Exit poll shows candidates face runoff
SOFIA — Bulgaria's presidential election will go to a runoff because none of the candidates garnered more than 50 percent of the vote, according to an exit poll.
Bulgaria's economic woes have been the key campaign issue, with the opposition accusing incumbents of stalling key reforms.
Besides the vote for a new president, heated mayoral battles took place in many of the 264 municipalities.
Nearly 40 percent of the votes Sunday were cast for center-right presidential candidate Rosen Plevneliev against about 30 percent for socialist contender Ivailo Kalfin, according to results from an exit poll conducted by the Alpha Research agency.
A runoff will be held Oct. 30 because none of the candidates garnered more than 50 percent.
Most power in Bulgaria rests with the prime minister and parliament, but the president leads the armed forces and can veto legislation and sign international treaties.
With an unprecedented decision, the Central Election Commission extended by one hour the time for voting, saying there were still many voters lined up at polling stations.
The move was sharply criticized by opposition politicians who think it was an attempt by the incumbents to manipulate the vote. They did not elaborate but said they could contest the vote.
Voter turnout was at more than 50 percent, the election commission said.
Pope names 3 new saints; man disrupts Mass
Pope Benedict XVI named three new saints for the Catholic Church during a Mass on Sunday in St. Peter's Square that was disrupted by a man who climbed out onto the upper colonnade of the square and burned a Bible.
Vatican gendarmes, a bishop and the pope's own bodyguard talked the man back from the edge of the colonnade after he shouted, "Pope, where is Christ?" in English and threw the burned Bible to the crowd below.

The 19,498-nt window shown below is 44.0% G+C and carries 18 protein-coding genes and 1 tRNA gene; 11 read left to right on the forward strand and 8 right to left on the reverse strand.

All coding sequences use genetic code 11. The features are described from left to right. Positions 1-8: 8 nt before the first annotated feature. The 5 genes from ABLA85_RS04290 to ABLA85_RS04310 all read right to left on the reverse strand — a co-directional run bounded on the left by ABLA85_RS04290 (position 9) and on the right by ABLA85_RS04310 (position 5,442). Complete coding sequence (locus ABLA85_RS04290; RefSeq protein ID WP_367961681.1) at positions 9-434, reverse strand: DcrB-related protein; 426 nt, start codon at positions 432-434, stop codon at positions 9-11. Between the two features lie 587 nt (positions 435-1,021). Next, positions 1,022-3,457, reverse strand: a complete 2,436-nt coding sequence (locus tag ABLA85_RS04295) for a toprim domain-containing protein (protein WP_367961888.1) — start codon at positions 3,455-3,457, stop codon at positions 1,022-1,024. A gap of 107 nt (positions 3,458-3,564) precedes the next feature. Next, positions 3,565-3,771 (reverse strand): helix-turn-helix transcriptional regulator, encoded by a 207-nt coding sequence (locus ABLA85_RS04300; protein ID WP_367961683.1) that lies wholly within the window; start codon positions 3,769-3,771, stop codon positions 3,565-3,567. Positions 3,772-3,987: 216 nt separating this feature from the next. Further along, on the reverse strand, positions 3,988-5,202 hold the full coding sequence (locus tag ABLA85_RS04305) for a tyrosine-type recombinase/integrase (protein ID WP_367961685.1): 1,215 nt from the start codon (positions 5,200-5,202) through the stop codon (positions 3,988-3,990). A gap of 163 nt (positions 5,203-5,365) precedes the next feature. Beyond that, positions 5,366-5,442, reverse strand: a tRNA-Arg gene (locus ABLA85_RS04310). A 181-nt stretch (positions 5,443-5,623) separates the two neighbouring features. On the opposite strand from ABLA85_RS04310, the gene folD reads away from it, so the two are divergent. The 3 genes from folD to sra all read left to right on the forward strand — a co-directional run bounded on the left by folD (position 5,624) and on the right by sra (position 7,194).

Benedict and the thousands in the square appeared unfazed by the incident and carried on with the Mass.
The disruption came toward the end of the two-hour service Sunday to canonize three 19th-century founders of religious orders: Italian bishop and missionary Monsignor Guido Maria Conforti, Spanish nun Sister Bonifacia Rodriguez de Castro, and an Italian priest who worked with the poor, the Rev. Luigi Guanella.
Immigration, energy top Swiss election agenda
BERN — Swiss citizens voting in national elections Sunday were poised to hand nationalists an unprecedented 30 percent voice, following voting dominated by concerns about immigration, nuclear power and the economy.
The Swiss People's Party was well ahead of other parties, at 29.3 percent in a recent opinion poll. It has been running campaign ads that stoke fears of immigrants spoiling an Alpine nation that's been an oasis of relative stability within stormy Europe.
The party's striking posters of black boots stomping on the Swiss flag with the message "Stop Mass Immigration" build on earlier graphically successful campaigns featuring white sheep kicking out a black sheep or dark hands grasping for Swiss passports.
"Because the people are the sovereign, because we have this very special [political] system, for us it's not acceptable that we have to open the frontiers, and we have no possibility to say who can come, and under which conditions. We want to regulate this," said Oskar Freysinger, a hard-line People's Party lawmaker.
The party accused foreigners of driving up Switzerland's crime rate and is campaigning for those convicted of crimes to be deported.
The nationalists and centrist parties are competing with two small green parties and environmental-minded candidates of all stripes making gains amid growing anti-nuclear-power sentiment in the wake of the March disaster at Japan's Fukushima reactor.
Turnout in Switzerland was expected to be close to 50 percent, and the results may not be known until early Monday. Runoff ballots may be needed in some of the country's 26 cantons (states) for Senate seats.